Update: China Imports, Exports End 2019 With a Bang
China’s trade numbers finished 2019 on a strong note as growth of both imports and exports accelerated in December amid improving manufacturing activity and positive signs in China-U.S. trade relations, a customs official said (link in Chinese) at a briefing Tuesday.
Goods exports grew 7.6% year-on-year to $237.7 billion last month, ending four straight months of contraction, data (link in Chinese) released Tuesday by the General Administration of Customs showed. The December growth rate was the highest since March and beat the median forecast of a 4% increase by a Caixin poll of economists (link in Chinese).
Imports in December jumped 16.3% from the same period in 2018 to $190.9 billion, the second consecutive monthly increase after six straight months of decline. The pace of growth also beat the Caixin median forecast of a 9% increase.
China’s trade volume for all of 2019 shrank 1% to $4.6 trillion, as exports expanded 0.5% and imports contracted 2.8%. Trade surplus reached $421.5 billion, higher than in 2018 and marking the third highest since 1950, only after 2015 and 2016, according to customs data compiled by economic data provider CEIC.
Higher domestic demand was one reason for last month’s better-than-expected import growth. An improvement in operating conditions in the manufacturing sector over the last two months has led to an increase in the imports of some raw materials and energy products, said Huang Guohua, a deputy head of the customs administration’s statistics and analysis department.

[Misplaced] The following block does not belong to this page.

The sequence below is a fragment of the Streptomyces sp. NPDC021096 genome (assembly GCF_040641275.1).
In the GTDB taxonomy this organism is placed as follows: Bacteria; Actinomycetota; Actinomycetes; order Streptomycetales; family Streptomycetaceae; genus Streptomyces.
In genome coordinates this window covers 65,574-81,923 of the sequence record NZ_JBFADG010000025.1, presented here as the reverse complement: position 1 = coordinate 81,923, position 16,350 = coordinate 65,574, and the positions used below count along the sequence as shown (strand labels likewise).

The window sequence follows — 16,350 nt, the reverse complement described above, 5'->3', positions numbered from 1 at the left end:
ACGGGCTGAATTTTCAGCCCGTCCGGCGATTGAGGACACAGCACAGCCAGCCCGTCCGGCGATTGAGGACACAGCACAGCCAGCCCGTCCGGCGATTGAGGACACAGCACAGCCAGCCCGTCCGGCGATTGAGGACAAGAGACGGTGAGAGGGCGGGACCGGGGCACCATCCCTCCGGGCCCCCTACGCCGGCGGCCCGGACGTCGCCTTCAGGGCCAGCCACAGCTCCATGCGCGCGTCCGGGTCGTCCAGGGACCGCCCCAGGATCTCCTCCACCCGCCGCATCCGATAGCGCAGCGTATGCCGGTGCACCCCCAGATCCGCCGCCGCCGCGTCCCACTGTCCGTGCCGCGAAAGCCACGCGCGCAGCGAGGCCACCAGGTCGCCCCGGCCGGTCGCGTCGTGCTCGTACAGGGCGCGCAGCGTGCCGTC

Huang also attributed the surge in trade to higher global commodity prices, rising corporate confidence due to the progress in the China-U.S. trade talks, and a low comparison base. In December 2018, the country’s imports and exports declined 7.6% and 4.4% year-on-year, respectively.
Economists from research firm Capital Economics Ltd. said the improvement in imports was “the result of higher import prices rather than stronger import volumes,” so it would be premature to conclude that there has been a marked pickup in domestic demand.
China’s imports from the U.S. rose for the second straight month, growing 7.8% year-on-year to $11.2 billion in December as China started exempting some U.S. goods from additional tariffs in line with the trade war de-escalation. “In December, imports of American soybeans and pork rose sharply,” said Zou Zhiwu, a deputy head of the customs administration.
But exports to the largest economy continued to shrink, down 14.6% year-on-year to $34.4 billion last month. Trade data (link in Chinese) for the whole of 2019 showed that the U.S. has been replaced by the Association of Southeast Asian Nations (ASEAN) as China’s second-largest trading partner. Trade with the U.S. shrank by 14.6% to $541.2 billion last year, while trade with ASEAN rose 9.2% to $641.5 billion. The European Union remained China’s largest trading partner.
China has promised to substantially expand purchases of American goods and services as part of the phase one trade deal that is slated to be signed Wednesday. Zou said he doesn’t think that increasing imports from the U.S. would mean fewer imports from other countries, because “China has a huge market and our trade is diversified.”
He also said the U.S. decision on Monday to drop China from its list of currency manipulators was the “right choice.”
Economists from Nomura International (Hong Kong) Ltd. expect “volatile monthly readings of trade growth over the next couple of months,” due to distortions from the Chinese New Year holiday, as traders may have rushed to clear customs in December ahead of the incoming holidays in January.
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